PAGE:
Floods 2022: Past experiences to improve future safety

Researchers ask for personal stories to ensure community support in weather crises

In the wake of a series of rolling weather-related disasters in the first half of 2022, and forecasts of yet another La Nina pattern to impact southern Queensland in the coming months, preparedness has never been more vital.

Now researchers from the University of Southern Queensland are working to make sure lessons from early 2022 can be applied to protect communities in the firing line in late 2022, and beyond.

University of Southern Queensland emergency communications expert Dr Barbara Ryan will collaborate with Natural Hazards Research Australia, Macquarie University and the Queensland University of Technology to learn from the experiences of those affected by flooding this year to gather vital insights on how people reacted to the preparedness, response and recovery stages of floods.

“Our goal is to interview as many people as we can from Western Downs, Southern Downs, Scenic Rim and Lockyer Valley regional council areas, online or by phone in August, or in person in September,” Dr Ryan said.

“The results of this research will be used by agencies to understand what communities need at certain stages of the disaster, and what obstacles people faced in reducing the impact, getting information during the events, and then recovering from the floods.”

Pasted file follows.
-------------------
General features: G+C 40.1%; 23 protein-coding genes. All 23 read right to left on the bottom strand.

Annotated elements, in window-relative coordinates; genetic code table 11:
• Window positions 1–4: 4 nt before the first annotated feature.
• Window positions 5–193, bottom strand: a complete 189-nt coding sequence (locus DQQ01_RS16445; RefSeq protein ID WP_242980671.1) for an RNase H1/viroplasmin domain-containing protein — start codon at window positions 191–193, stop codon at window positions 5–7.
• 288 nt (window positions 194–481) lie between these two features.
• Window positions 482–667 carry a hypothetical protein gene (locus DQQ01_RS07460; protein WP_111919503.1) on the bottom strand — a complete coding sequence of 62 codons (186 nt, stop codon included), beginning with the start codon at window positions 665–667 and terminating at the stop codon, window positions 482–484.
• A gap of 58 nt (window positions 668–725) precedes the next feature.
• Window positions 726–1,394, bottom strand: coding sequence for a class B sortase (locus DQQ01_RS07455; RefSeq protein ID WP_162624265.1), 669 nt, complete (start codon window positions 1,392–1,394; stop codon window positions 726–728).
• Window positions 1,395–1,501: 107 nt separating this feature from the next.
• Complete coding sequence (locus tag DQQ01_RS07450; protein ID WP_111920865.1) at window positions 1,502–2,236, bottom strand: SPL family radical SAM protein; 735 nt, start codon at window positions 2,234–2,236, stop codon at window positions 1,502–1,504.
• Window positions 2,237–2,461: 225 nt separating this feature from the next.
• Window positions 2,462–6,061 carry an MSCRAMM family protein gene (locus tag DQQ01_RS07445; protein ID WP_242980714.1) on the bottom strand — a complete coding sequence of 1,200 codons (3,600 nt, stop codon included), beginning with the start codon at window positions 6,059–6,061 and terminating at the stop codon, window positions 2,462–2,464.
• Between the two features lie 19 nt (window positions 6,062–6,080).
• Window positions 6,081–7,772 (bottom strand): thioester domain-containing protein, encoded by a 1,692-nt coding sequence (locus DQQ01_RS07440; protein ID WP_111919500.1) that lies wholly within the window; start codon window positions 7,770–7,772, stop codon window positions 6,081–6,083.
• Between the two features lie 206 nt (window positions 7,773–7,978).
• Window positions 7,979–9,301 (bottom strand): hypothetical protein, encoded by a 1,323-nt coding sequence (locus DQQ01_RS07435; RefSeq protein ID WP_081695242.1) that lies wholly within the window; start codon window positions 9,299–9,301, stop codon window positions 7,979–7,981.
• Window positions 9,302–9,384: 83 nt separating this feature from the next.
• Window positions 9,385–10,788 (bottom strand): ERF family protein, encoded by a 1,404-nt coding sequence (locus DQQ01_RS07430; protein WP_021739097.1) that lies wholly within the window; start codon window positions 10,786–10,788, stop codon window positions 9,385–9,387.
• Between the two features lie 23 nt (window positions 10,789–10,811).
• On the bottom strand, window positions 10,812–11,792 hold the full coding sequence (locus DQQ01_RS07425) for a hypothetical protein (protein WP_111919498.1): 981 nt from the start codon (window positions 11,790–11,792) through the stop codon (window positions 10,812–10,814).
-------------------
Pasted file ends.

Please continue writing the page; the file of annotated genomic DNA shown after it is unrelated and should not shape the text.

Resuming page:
Lead researcher and occupational psychologist Associate Professor Mel Taylor, from Macquarie University, said every story was important and encouraged people affected to get involved.

“Each individual experience is unique and can help make a difference during future floods. By contributing your personal experience to this research, you can help improve community safety strategies and influence future policy,” she said.

“You may have had to evacuate quickly due to rising floodwaters, or perhaps you put your flood plan into practice, but the floodwaters didn’t come to your house.

“We want to hear about a wide range of experiences.”

The independent research is funded by Natural Hazards Research Australia and supported by the New South Wales State Emergency Service and Queensland Fire and Emergency Services, but the results of the research will be used to inform strategies to improve flood safety right across Australia.

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